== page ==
But what if corruption is perceived as “just the way things are in the country”? A normal part of life… But what do we mean by corruption, really? Simply the misuse of public property for private gain, as defined by the World Bank. It ranges from embezzlement of public money to abuse of power (e.g. asking for bribes).
Corruption in India affects all levels of the society but it’s in the administrative one that the biggest damage is done to the people and comes to exacerbate poverty. The most simple daily-routine administrative tasks cannot be performed without a bribe to the civil servant in charge of the paperwork. Got your stuff stolen? Had a car accident? Need to register your name for a permit, a loan, a government grant or subsidy? Don’t forget your bribe money.
That creates three kinds of situations:
So there’s no doubt poverty and corruption are linked. And corruption in India is quite the thing. In 2003, only 15% of the government's anti-poverty funds reached the poor. Anti-corruption laws have existed since 1968, supported by agencies such as the Central Bureau of Investigation and the Central Vigilance Commission and yet… failure has been the common point of these efforts. The agencies lack independence and power; of course it’d be dangerous to create a tool that actually works and risks putting its own creators in jail.
“The more the corruption, the slower the economic growth.” (rule of thumb confirmed by many studies - see references below)
Not only does corruption in India worsen poverty, it also drags the whole country’s development down by stealing its resources. When you think of it, if 85% of public money doesn’t go to the poor (millions of them), this money surely doesn’t land in more than a hundred people’s hands. Quite a waste. And to make things just a little worse, corruption also increases inflation (it's a general effect of it). And then... Bam, more poverty
Yet, India’s been developing and it’s become important to polish its image especially to reassure investors of the stability of the Indian market. Oh yes, because corruption also affects investment and market stability by increasing uncertainty. Quite a bummer when you’re trying to develop your country.
But people have also stepped up in the fight against corruption and citizen websites such as ipaidabribe.com have gained momentum. However they still face other problems such as the underdeveloped judicial system which – by a systemic magic trick - doesn’t pronounce any conviction in most corruption charges.
Some things have got better though. Seeing that money gets so easily re-routed into its officials’ wallets, the government opted for distribution of food to its poorest citizens. And this time “only” 30% of the food disappeared… to be sold later on the black market! That’s still a lot better.
But the truth is that it’s not that easy, especially since the problem of corruption in India has been around for a while. Corruption grows “naturally” as societies and cities grow and become more complex. More and more intermediaries are needed between the central government and the people.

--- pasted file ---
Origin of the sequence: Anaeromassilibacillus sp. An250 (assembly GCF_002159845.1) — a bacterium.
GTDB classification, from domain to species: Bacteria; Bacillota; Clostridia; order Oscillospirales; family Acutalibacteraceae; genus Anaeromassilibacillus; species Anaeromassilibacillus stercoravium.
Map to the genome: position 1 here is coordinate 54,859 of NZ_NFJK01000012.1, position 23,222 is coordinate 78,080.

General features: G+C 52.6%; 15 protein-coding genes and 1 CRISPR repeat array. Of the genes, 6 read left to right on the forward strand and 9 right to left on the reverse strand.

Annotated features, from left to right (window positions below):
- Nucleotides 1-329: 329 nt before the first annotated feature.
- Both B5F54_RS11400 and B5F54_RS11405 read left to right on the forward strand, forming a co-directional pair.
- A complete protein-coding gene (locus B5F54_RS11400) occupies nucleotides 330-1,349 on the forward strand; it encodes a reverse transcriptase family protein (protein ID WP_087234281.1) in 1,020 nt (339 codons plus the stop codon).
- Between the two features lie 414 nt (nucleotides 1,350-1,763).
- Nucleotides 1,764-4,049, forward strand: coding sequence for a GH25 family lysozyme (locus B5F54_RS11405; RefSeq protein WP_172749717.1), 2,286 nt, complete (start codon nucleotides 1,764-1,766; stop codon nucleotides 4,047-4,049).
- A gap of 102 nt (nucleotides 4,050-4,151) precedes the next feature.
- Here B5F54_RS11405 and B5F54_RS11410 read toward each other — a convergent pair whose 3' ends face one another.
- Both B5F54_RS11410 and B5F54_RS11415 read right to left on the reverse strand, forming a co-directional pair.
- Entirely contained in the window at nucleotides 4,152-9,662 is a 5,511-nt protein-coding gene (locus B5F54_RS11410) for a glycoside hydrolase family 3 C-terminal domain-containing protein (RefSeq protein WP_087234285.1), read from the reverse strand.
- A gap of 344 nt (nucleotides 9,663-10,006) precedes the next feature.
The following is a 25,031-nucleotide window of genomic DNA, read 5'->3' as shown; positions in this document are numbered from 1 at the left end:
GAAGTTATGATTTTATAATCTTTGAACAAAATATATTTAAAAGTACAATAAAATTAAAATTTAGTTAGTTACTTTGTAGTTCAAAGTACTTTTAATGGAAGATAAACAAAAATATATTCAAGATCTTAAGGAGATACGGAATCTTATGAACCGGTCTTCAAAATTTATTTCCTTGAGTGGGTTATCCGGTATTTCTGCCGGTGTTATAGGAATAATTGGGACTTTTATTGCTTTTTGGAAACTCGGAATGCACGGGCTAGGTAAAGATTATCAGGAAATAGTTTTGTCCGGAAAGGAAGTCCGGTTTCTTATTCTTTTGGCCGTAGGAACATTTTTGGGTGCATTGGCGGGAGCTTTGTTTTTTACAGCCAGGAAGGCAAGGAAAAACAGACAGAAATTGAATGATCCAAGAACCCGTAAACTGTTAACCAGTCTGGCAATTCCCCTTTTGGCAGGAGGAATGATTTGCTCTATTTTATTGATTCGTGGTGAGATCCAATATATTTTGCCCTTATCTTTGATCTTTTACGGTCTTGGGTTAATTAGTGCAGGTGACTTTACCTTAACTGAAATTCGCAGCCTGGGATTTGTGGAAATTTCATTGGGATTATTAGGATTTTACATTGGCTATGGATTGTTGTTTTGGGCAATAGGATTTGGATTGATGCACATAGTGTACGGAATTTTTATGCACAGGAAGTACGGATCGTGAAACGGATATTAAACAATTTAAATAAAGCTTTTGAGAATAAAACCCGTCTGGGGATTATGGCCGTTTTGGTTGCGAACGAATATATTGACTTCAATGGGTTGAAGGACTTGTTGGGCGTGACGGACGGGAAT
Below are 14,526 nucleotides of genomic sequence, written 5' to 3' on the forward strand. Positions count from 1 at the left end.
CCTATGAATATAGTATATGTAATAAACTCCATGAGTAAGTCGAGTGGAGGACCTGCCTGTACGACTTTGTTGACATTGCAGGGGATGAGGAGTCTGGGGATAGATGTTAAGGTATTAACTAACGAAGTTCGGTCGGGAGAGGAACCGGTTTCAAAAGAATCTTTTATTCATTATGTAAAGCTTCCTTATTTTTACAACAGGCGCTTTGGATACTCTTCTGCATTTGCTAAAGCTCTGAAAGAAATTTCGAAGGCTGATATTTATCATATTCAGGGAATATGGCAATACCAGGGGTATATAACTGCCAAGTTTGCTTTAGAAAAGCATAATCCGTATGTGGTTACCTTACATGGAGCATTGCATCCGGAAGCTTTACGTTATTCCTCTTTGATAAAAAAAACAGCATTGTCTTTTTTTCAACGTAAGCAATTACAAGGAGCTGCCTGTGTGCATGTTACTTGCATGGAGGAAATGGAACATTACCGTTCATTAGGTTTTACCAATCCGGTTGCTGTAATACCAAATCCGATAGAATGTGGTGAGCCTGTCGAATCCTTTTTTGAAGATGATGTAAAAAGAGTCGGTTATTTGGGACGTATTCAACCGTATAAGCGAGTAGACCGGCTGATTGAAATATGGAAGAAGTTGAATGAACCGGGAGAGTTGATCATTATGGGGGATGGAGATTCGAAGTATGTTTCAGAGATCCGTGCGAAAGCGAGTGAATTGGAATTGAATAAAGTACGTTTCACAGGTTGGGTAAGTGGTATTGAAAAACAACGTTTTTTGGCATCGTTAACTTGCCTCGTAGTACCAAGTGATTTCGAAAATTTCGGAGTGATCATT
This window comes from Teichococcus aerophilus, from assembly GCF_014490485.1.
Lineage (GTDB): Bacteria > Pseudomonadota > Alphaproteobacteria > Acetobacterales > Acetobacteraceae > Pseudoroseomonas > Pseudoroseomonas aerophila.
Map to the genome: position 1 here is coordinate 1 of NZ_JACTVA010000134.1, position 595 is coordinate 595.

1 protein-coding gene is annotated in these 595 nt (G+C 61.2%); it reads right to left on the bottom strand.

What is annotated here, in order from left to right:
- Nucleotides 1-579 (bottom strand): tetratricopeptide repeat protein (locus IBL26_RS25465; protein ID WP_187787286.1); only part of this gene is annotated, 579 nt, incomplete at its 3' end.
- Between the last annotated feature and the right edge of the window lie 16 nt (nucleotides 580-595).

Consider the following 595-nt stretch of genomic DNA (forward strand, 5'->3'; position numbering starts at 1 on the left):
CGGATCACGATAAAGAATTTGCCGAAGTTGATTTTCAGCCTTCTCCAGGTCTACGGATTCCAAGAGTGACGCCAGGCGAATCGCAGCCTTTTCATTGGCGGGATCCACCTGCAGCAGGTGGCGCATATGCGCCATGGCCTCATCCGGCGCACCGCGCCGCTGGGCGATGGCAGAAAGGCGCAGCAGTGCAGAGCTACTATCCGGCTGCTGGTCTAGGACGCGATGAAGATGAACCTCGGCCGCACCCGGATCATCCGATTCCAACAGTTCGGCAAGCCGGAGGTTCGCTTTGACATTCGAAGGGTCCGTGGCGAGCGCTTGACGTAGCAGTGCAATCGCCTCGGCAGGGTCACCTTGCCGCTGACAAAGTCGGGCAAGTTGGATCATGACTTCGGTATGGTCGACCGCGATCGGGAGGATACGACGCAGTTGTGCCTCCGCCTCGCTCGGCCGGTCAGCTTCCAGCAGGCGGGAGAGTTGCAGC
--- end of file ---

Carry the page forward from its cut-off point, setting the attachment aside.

At the scale of India (or China which has the same issue) that’s hell of a lot of intermediaries just while the country is undergoing tremendous changes. Transitions are always a good time for corruption: the social rules are blurrier as the law evolves and the society changes.
With Indian cities growing very fast, new layers of administration appear for which no code or rule has been really established yet.
It takes time for a routine to take root. The biggest danger is that by not tackling this problem soon enough, corruption will become the routine and the norm. In a way it’s already happened. And corruption has already become a major obstacle to investment in India.
Corruption in India is so much present in politics as well that sometimes it’s as if people really believed it’s a natural or inborn feature of the Indian democracy. Due to its huge size and the socio-ethnic diversity of the country described in previous articles, India has loads of national and local political parties. It not only has 7 national parties, but also over 50 State political parties and hundreds and hundreds of local ones that all compete to represent as many ethnic groups as possible. So in theory that sounds like a good thing no?
But here it implies a huge political marketplace where citizens exchange their votes for favors, to themselves or their group. Now that may sound like what a democracy does, but the kind of favors they ask for are more of the administrative sort. The type that should be equal across all citizens, be it to get a permit, register something, or receive your due allowance (rather than seeing it disappear and reappear into another social groups’ hands). This makes corruption in India a perfectly normal mechanism to the functioning of the democratic life. It’s just another wheel of bureaucracy. “Not cool”, right?
So this creates kind of a social pyramid whereby the lower your group belongs to in the pyramid, the less able you are to capture public resources. And in the lowest social layers the competition gets harder and harder until you hit the bottom layer with migrant workers scattered in the slums, who aren’t organized in groups, and hence receive… nothing.
Adding to that out-of-the-blue taxes that public servants create everyday just to make them pay a little something for “working over their territory”, and you have a bunch of a happy citizens. In a way this type of corruption (as opposed to bribe-asking) feeds on discrimination. Well in fact bribe-asking also feeds on discrimination: against the poor and the voiceless. The inconsequential citizens, those who aren’t “somebody” and lack the connections to make their voices heard.
Now what are the most corrupt areas in the Indian system? Studies have shown that all government departments are corrupt but the worst of the worst were those of customs (of course), revenue collection (what a surprise), public works (technically there’s money to develop the slums, obviously it’s disappeared), and agencies in charge of licenses and permits.
Oh and best of all: the organized corruption in railways, with an elaborate system of redistribution of bribes according to seniority! Team spirit in action, kids. Watch and learn.
The Central Vigilance Commission (CVC) was created in 1964 and put in charge of implementing the Prevention of Corruption Act, focusing on high officials. Although over the years the powers and mandate of the Commission have been increased to make it more effective, its focus is still more on bureaucracy than politics.